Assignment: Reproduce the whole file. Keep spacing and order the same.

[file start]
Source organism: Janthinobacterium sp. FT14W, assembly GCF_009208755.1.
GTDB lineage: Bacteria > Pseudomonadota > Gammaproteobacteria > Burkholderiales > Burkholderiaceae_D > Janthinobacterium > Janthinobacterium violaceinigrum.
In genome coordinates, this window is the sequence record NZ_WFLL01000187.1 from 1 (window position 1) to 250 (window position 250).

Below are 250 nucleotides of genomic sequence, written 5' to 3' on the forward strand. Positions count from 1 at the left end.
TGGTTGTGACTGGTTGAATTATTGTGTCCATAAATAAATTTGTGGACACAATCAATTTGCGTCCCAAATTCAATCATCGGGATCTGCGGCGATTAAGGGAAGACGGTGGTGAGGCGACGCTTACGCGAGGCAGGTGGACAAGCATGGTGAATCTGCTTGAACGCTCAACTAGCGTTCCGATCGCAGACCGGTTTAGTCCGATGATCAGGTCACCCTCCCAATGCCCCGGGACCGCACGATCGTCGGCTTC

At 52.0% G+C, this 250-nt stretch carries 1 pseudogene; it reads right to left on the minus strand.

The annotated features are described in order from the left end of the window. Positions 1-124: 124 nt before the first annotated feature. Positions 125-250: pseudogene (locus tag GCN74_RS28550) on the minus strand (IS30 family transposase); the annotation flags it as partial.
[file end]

Source organism: Janthinobacterium sp. FT14W, assembly GCF_009208755.1.
GTDB lineage: Bacteria > Pseudomonadota > Gammaproteobacteria > Burkholderiales > Burkholderiaceae_D > Janthinobacterium > Janthinobacterium violaceinigrum.
In genome coordinates, this window is the sequence record NZ_WFLL01000187.1 from 1 (window position 1) to 250 (window position 250).

Below are 250 nucleotides of genomic sequence, written 5' to 3' on the forward strand. Positions count from 1 at the left end.
TGGTTGTGACTGGTTGAATTATTGTGTCCATAAATAAATTTGTGGACACAATCAATTTGCGTCCCAAATTCAATCATCGGGATCTGCGGCGATTAAGGGAAGACGGTGGTGAGGCGACGCTTACGCGAGGCAGGTGGACAAGCATGGTGAATCTGCTTGAACGCTCAACTAGCGTTCCGATCGCAGACCGGTTTAGTCCGATGATCAGGTCACCCTCCCAATGCCCCGGGACCGCACGATCGTCGGCTTC

At 52.0% G+C, this 250-nt stretch carries 1 pseudogene; it reads right to left on the minus strand.

The annotated features are described in order from the left end of the window. Positions 1-124: 124 nt before the first annotated feature. Positions 125-250: pseudogene (locus tag GCN74_RS28550) on the minus strand (IS30 family transposase); the annotation flags it as partial.